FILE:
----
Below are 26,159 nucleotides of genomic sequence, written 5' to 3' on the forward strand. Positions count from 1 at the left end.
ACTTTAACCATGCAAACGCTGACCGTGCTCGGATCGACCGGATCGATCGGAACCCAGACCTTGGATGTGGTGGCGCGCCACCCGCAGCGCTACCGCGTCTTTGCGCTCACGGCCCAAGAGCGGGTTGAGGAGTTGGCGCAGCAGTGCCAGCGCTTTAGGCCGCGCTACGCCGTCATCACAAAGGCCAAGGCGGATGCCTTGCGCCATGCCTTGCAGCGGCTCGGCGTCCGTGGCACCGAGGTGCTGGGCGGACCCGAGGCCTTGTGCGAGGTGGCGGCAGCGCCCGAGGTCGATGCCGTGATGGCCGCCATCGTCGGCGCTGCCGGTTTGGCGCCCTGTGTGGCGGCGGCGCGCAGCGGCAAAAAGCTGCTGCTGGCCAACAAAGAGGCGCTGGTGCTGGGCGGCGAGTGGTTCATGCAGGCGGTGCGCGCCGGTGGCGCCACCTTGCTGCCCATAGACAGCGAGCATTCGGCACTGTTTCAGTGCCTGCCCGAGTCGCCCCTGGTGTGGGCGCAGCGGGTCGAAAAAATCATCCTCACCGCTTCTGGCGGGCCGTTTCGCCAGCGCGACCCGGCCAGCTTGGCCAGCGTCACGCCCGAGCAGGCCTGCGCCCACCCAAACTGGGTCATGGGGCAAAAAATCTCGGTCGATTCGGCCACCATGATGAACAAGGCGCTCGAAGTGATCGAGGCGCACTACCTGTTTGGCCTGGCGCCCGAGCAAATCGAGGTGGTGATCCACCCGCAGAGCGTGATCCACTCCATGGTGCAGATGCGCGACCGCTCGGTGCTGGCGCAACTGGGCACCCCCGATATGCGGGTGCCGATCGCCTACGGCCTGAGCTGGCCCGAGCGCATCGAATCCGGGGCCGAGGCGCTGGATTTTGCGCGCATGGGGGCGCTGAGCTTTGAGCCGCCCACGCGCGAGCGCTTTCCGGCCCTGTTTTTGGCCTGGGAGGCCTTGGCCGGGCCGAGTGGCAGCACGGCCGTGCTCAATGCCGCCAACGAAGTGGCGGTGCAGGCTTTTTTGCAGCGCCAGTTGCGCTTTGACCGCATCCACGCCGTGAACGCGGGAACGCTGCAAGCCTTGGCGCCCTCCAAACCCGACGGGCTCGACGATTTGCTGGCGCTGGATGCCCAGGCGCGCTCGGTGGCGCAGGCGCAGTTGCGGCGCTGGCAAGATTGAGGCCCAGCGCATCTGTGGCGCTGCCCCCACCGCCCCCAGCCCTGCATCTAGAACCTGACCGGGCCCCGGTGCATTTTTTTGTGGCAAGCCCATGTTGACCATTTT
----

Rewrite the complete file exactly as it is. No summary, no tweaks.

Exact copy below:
Below are 26,159 nucleotides of genomic sequence, written 5' to 3' on the forward strand. Positions count from 1 at the left end.
ACTTTAACCATGCAAACGCTGACCGTGCTCGGATCGACCGGATCGATCGGAACCCAGACCTTGGATGTGGTGGCGCGCCACCCGCAGCGCTACCGCGTCTTTGCGCTCACGGCCCAAGAGCGGGTTGAGGAGTTGGCGCAGCAGTGCCAGCGCTTTAGGCCGCGCTACGCCGTCATCACAAAGGCCAAGGCGGATGCCTTGCGCCATGCCTTGCAGCGGCTCGGCGTCCGTGGCACCGAGGTGCTGGGCGGACCCGAGGCCTTGTGCGAGGTGGCGGCAGCGCCCGAGGTCGATGCCGTGATGGCCGCCATCGTCGGCGCTGCCGGTTTGGCGCCCTGTGTGGCGGCGGCGCGCAGCGGCAAAAAGCTGCTGCTGGCCAACAAAGAGGCGCTGGTGCTGGGCGGCGAGTGGTTCATGCAGGCGGTGCGCGCCGGTGGCGCCACCTTGCTGCCCATAGACAGCGAGCATTCGGCACTGTTTCAGTGCCTGCCCGAGTCGCCCCTGGTGTGGGCGCAGCGGGTCGAAAAAATCATCCTCACCGCTTCTGGCGGGCCGTTTCGCCAGCGCGACCCGGCCAGCTTGGCCAGCGTCACGCCCGAGCAGGCCTGCGCCCACCCAAACTGGGTCATGGGGCAAAAAATCTCGGTCGATTCGGCCACCATGATGAACAAGGCGCTCGAAGTGATCGAGGCGCACTACCTGTTTGGCCTGGCGCCCGAGCAAATCGAGGTGGTGATCCACCCGCAGAGCGTGATCCACTCCATGGTGCAGATGCGCGACCGCTCGGTGCTGGCGCAACTGGGCACCCCCGATATGCGGGTGCCGATCGCCTACGGCCTGAGCTGGCCCGAGCGCATCGAATCCGGGGCCGAGGCGCTGGATTTTGCGCGCATGGGGGCGCTGAGCTTTGAGCCGCCCACGCGCGAGCGCTTTCCGGCCCTGTTTTTGGCCTGGGAGGCCTTGGCCGGGCCGAGTGGCAGCACGGCCGTGCTCAATGCCGCCAACGAAGTGGCGGTGCAGGCTTTTTTGCAGCGCCAGTTGCGCTTTGACCGCATCCACGCCGTGAACGCGGGAACGCTGCAAGCCTTGGCGCCCTCCAAACCCGACGGGCTCGACGATTTGCTGGCGCTGGATGCCCAGGCGCGCTCGGTGGCGCAGGCGCAGTTGCGGCGCTGGCAAGATTGAGGCCCAGCGCATCTGTGGCGCTGCCCCCACCGCCCCCAGCCCTGCATCTAGAACCTGACCGGGCCCCGGTGCATTTTTTTGTGGCAAGCCCATGTTGACCATTTT